Benefits of engaging an MSP
Contracting with an MSP provides a business with many compelling advantages that include:
- 24/7 IT global support
- Temporary or permanent IT staff augmentation
- Access to IT experts from different technical disciplines
- The ability to easily scale technical resources up or down as business conditions dictate
- Eliminating the need to hire internal IT experts to free up the internal IT team to focus on the core business
- Improving business continuity with service level agreements (SLAs) that document the MSPs’ obligations
- Mitigating data loss with managed backup and disaster recovery services
- Better budget management with a pay-as-you-go service
Disadvantages of engaging an MSP
Despite their several advantages, MSPs may also come with challenges. For example:
- Dependence on the SLA can put a business at risk if the MSP fails to meet their terms.
- Most MSPs manage their clients’ IT infrastructures remotely. A client will pay extra if they need onsite support.
- Some MSPs use proprietary technology/tools, which can make it difficult for clients to get access to their data should they decide to terminate the engagement.
- It can be expensive to start an engagement with an MSP, but the rate of return on investment (ROI) can be substantial when you consider that the client does not have to purchase new technologies.
- Not every MSP can support all technologies and applications, so you will need an alternative solution or service to support out-of-scope services.
What type of clients do VARs and MSPs serve?
Larger organizations tend to engage VARs, which are typically larger organizations themselves. VARs also tend to specialize in industry-specific solutions and can develop unique ones for industries that have special requirements. In some cases, an MSP may have specific requirements for customized products and will look to buy their products from a VAR.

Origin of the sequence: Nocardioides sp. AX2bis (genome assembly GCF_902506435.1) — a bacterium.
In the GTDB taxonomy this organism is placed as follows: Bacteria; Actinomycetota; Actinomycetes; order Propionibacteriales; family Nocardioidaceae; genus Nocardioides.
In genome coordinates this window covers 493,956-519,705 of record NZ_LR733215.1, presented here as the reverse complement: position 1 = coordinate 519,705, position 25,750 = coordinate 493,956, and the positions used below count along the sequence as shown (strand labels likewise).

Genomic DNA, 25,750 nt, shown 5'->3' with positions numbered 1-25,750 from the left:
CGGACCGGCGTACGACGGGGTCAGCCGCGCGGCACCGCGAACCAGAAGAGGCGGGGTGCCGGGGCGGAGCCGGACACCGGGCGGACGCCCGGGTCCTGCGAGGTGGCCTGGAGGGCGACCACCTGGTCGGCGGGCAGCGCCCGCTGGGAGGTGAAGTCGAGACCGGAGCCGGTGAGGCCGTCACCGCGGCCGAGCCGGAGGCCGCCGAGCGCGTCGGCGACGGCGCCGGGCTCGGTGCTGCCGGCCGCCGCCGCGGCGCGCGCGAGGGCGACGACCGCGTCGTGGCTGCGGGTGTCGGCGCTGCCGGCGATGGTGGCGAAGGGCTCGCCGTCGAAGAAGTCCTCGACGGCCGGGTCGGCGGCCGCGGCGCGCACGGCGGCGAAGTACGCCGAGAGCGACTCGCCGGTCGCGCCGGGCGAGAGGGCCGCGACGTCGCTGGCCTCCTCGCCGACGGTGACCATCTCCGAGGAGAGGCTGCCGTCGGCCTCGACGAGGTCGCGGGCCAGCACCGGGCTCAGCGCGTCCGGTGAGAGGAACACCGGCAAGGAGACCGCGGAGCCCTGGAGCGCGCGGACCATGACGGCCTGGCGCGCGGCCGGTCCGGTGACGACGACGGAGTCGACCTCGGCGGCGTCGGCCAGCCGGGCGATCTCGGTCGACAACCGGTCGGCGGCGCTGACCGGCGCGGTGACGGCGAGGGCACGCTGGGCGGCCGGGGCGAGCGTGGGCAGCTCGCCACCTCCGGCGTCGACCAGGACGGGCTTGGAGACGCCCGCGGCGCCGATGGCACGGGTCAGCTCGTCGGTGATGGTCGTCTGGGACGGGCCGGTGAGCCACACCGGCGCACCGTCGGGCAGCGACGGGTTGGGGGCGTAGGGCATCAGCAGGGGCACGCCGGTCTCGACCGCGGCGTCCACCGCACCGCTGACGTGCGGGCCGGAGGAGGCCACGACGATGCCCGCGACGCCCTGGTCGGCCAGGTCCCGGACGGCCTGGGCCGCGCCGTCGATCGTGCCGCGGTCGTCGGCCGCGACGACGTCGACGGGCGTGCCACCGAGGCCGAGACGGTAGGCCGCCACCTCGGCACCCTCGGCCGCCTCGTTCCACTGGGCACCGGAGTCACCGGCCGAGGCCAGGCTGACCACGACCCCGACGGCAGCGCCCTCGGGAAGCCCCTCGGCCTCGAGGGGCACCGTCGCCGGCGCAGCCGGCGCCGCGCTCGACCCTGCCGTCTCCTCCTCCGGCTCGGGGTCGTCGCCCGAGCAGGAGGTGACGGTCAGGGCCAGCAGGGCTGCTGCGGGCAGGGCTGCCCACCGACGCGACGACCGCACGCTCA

MSPs tend to be smaller organizations that work with small-to-medium-sized businesses (SMBs) – providing managed services for part or all their infrastructures.
An MSP and VAR Solution – Acronis Cyber Protect Cloud
When it comes to cyber protection, both VARs and MSPs should use Acronis Cyber Protect Cloud, an integrated solution that provides backup, disaster recovery, next-generation anti-malware, email security, endpoint protection management, vulnerability assessment, and patch management capabilities to detect and eliminate threats before they damage your customers’ environments. It is the only managed service solution that natively integrates cybersecurity, data protection, and endpoint protection management to protect endpoints, systems and data. This combination eliminates complexity to more effectively mitigate and/or eliminate risks for VAR and MSP clients, while keeping costs down. It provides:
- Backup and recovery with full-image and file-level backup and recovery to safeguard data across more than 20 workloads – with near-zero recovery point objectives (RPOs) and recovery time objectives (RTOs).
- Cyber protection at no additional cost with a next-generation behavioral detection engine that stops malware, ransomware and zero-day attacks on your client’s endpoints and systems.
- Protection management that enables thorough post-incident investigations and proper remediation.
Today, many VARs do not offer managed services, but some are looking to improve their business metrics and grow, so they are adding managed cloud services to their portfolios. VARs wishing to stay their present course are also purchasing Acronis Cyber Protect Cloud on behalf of MSPs or businesses and are relinquishing the management of services to their partners or businesses.